Which British theatre director also has a PhD in anthropology and wrote a classic study of spirit mediums and guerrilla fighters in Zimbabwe? The answer is David Lan, for the last 13 years the artistic director of the Young Vic, where the latest stunning production is a French play about Patrice Lumumba which has never been performed in English before.
David Lan's name isn't listed in the creative team, but it's very much his idea. He suggested the play by Aime Cesaire to director Joe Wright, who has created a show that is absolutely breathtaking. I can't think of anything better I've seen this year.
I've never met Lan, but by a strange coincidence I've known his name since the mid-1980s, when I was working as a journalist in Zimbabwe. His anthropological study Guns and Rain: Guerrillas and Spirit Mediums in Zimbabwe was on my bookshelf and helped me add to my very superficial diagnosis of that country's strange and fractured psychology.
Lan isn't a household name or a well-known face like Sam Mendes. You don't see him profiled in glossy magazines. But his record of achievement at the Young Vic is quite astonishing, particularly in his ability to pair up directing and acting talent to reinvent familiar shows and rediscover unknown ones. I'm thinking of Michael Sheen as Hamlet, directed by Ian Rickson, of Carrie Cracknell's A Doll's House with Hattie Morahan, of Richard Jones' modern Chinese setting of The Good Soul of Szechuan, of the revival of Langston Hughes' Simply Heavenly. Like Nicholas Hytner at the National, Lan knows how to produce cutting-edge theatre that also puts bums on seats. The Young Vic's repertoire has managed to combine a global reach, particularly African creative links, with a close involvement in its local Southwark community. Having successfully rebuilt the Young Vic without losing any of its atmosphere, Lan would be my choice to run the National Theatre in succession to Hytner, though the job will almost certainly go to someone younger (Lan was born in 1952).
Joe Wright is best known as a film director (Pride and Prejudice and Atonement) and I didn't see his Trelawney of the Wells at the Donmar last year. This production wins standing ovations from the audience, and they're absolutely justified. It blends great acting, particularly from Chiwetel Ejiofor as Lumumba, with music, dance, puppetry and design to create a theatrical blend of extraordinary power. The creative team on this show fills a whole page, but there's no sense of the text being swamped under a heavy load of designer baggage; nor is there any tedious repetition.
Aime Cesaire's text was first performed in Paris in 1967; its final scene has Mobutu (renamed Mokutu in the original French text, no doubt for diplomatic reasons) leading a massacre of protesters. The western-backed military dictator went on to rule Congo (which he renamed Zaire) for another three decades. That gives the play a prophetic depth and makes it a play about the fate of Africa, not just of the Congo. The story of Lumumba becomes a Shakespearean tragedy, particularly in the scenes where the newly independent state starts to fall apart. We're in the world of Henry IV here, with scenes in the bars of Leopoldville (Lumumba started off as a beer salesman), and Mistress Quickly figure in the shape of bar owner Mama Makosi. I'm not surprised to learn that Cesaire went on to write a version of Shakespeare's The Tempest.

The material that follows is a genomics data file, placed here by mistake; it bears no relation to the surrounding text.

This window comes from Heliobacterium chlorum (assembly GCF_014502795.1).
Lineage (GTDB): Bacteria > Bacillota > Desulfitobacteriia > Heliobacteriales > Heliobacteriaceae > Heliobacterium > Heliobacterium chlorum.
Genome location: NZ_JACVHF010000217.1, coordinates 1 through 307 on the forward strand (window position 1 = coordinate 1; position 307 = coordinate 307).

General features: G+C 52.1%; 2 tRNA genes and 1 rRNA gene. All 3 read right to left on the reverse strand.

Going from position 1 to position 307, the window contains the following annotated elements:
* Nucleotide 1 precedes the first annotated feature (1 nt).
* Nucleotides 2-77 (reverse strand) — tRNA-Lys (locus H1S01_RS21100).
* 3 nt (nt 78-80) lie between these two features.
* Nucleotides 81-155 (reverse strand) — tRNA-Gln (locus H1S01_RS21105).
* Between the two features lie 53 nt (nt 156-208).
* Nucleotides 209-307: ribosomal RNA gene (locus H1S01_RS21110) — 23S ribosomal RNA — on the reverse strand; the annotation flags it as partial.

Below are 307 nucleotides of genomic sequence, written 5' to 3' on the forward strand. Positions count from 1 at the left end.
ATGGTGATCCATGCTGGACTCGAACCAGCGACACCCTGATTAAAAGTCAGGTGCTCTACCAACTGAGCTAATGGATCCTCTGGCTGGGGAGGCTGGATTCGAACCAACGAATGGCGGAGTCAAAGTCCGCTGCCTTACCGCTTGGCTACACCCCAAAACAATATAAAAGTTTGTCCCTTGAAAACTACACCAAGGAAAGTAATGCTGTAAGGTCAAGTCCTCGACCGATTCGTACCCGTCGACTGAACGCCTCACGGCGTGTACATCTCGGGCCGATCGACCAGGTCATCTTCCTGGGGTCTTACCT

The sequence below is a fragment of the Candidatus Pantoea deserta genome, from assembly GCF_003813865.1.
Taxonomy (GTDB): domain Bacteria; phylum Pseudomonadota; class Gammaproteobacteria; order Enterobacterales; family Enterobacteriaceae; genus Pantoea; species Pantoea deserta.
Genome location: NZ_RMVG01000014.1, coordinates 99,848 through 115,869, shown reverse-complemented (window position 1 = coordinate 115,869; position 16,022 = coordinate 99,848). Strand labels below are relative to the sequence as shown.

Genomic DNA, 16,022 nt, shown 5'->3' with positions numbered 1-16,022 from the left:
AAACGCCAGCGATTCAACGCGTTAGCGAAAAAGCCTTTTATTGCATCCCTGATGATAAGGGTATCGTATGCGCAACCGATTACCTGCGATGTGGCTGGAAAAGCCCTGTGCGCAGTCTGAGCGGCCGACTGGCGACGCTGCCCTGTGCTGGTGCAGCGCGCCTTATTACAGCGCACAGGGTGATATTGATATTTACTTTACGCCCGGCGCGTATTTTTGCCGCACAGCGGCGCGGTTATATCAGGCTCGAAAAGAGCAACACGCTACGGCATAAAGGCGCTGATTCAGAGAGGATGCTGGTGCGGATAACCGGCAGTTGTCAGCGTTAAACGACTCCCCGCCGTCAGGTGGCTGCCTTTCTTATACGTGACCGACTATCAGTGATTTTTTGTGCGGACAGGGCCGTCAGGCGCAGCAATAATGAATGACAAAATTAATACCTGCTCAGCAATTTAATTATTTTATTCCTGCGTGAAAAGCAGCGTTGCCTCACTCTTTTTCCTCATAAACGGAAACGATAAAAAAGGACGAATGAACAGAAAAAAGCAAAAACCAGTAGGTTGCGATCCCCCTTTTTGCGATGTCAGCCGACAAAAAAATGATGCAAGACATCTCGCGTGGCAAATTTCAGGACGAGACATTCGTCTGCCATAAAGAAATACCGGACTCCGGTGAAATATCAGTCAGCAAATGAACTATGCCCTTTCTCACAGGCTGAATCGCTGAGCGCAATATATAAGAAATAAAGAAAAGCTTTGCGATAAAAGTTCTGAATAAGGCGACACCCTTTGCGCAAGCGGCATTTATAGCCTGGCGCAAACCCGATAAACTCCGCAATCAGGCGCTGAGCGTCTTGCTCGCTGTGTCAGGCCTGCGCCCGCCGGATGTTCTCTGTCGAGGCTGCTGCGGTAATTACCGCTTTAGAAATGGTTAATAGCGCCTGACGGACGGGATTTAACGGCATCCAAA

Lumumba is a flawed hero in the Shakespearean sense, but definitely one of the anti-colonial good guys in this play. After half a century of African history, Cesaire's leftwing political perspective might seem a bit dated to some people, in the way that Bertolt Brecht's plays can also seen as being of their time. The saintly figure of U.N. Secretary-General Dag Hammarskjold emerges as a blond-wigged hypocrite, the Belgians and Americans are the villains and the Katangese secessionists lounge by the pool around being fanned by servants. There's not much 'balance' here, but nor is there in Shakespeare's Richard III. The theatrical language Wright and his design team have chosen, using piggy snouts and puppetry, seems to me vivid and perfectly chosen. There's a heart-stopping moment of sheer genius when tiny toy soldiers descend on tiny parachutes into the auditorium to denote an assault by Belgian paratroopers.
What can one say about Chiwetel Ejiofor? He won an Olivier Best Actor award for Othello at the Donmar five years ago, but hasn't been seen on stage in London since then. Well, it's certainly been worth the wait to see him incarnating Lumumba. There are also excellent performances by Joseph Mydell as President Kasavubu and Daniel Kaluuya as the sly Mobutu. This is probably the third or fourth Young Vic production I've seen with an all-black cast, and it's the most successful by far. Most recently I saw Feast, an exploration of Yoruba culture, which was let down by an uneven mixture of writing from a group of authors which never came together into a play. A Season In The Congo, by contrast, has everything going for it. I suspect the rest of the run may be sold out after excellent reviews, but I would happily see it again tomorrow.